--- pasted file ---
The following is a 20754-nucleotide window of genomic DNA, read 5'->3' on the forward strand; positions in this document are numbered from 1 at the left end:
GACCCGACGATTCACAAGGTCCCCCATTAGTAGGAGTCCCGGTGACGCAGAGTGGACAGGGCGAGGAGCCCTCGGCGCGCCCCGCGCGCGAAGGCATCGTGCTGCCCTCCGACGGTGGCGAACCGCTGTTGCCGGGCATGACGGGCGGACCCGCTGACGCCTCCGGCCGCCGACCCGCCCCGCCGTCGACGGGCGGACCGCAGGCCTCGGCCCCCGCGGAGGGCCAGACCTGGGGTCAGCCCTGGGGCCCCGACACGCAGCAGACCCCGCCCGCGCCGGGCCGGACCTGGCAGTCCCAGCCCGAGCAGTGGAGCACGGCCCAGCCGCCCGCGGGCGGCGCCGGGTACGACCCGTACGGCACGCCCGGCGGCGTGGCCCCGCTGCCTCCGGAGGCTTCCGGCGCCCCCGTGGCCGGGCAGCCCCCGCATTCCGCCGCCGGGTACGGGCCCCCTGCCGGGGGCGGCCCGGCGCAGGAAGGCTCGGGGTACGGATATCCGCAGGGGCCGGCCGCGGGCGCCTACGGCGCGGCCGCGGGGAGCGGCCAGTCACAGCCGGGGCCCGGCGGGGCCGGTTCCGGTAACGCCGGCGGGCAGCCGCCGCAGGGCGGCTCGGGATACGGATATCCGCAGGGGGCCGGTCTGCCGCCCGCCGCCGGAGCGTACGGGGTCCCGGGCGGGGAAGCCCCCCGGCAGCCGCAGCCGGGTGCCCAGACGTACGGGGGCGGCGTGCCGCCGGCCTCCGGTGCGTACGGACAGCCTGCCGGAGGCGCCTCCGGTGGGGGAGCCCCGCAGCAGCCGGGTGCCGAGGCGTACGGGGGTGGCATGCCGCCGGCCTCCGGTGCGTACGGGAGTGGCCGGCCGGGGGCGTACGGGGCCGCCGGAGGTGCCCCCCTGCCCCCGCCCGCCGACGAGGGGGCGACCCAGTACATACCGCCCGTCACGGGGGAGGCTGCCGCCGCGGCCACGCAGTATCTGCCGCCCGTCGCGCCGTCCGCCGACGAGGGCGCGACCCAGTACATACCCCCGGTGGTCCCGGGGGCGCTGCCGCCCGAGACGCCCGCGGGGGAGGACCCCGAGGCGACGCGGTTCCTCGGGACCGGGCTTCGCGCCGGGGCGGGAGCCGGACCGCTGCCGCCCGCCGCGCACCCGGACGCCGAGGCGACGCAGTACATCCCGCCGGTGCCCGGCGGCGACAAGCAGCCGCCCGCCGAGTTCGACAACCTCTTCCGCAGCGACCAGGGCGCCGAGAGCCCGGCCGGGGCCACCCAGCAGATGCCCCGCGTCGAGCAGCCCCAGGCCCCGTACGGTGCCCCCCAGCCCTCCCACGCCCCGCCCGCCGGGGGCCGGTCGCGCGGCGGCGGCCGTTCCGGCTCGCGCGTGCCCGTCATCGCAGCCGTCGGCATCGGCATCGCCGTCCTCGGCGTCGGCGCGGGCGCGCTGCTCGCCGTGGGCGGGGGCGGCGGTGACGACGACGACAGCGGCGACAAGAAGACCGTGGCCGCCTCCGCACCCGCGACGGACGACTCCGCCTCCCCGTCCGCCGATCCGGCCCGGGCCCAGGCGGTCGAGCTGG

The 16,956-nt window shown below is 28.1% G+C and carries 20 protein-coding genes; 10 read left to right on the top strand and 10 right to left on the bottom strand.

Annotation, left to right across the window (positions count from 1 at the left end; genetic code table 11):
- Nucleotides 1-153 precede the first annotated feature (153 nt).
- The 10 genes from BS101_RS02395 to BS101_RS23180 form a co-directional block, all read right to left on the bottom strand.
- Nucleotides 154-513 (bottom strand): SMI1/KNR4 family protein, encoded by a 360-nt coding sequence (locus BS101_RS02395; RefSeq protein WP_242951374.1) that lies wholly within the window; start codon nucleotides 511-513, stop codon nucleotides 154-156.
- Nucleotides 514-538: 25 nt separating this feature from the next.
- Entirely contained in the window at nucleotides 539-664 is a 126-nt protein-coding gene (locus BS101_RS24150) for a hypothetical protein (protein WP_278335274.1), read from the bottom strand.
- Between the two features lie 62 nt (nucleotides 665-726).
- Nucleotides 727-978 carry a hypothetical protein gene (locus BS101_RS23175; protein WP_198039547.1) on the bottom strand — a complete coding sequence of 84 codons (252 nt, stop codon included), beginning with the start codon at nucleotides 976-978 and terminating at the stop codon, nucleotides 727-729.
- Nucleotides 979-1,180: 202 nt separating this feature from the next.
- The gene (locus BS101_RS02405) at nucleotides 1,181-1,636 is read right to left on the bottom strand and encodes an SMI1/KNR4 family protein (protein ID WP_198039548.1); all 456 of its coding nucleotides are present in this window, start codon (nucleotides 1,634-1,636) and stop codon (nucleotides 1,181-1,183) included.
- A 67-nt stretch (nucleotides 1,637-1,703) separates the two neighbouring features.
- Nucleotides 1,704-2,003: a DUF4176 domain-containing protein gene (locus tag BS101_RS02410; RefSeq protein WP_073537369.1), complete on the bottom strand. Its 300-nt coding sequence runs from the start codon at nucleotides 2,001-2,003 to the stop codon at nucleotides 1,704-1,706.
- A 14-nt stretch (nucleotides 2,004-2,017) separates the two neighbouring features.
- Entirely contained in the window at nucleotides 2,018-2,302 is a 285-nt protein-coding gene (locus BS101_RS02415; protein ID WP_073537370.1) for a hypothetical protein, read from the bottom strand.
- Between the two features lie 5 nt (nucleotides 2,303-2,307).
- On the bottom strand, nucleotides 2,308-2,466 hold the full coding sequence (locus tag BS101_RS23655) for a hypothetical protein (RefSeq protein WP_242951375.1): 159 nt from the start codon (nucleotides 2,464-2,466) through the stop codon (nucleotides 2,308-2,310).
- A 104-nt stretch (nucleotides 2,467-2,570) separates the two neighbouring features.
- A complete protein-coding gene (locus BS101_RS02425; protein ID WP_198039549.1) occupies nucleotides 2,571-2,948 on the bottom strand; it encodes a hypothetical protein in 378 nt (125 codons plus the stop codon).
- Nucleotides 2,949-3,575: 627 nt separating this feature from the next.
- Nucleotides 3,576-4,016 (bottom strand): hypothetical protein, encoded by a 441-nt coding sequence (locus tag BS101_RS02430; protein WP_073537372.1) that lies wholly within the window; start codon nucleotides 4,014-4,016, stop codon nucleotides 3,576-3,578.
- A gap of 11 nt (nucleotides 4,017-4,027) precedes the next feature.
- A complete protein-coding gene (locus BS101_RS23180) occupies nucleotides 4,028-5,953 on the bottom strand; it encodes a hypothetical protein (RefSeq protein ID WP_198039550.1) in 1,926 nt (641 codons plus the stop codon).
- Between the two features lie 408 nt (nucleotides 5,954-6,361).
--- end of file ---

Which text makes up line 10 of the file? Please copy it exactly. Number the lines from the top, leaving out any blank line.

- Between the two features lie 62 nt (nucleotides 665-726).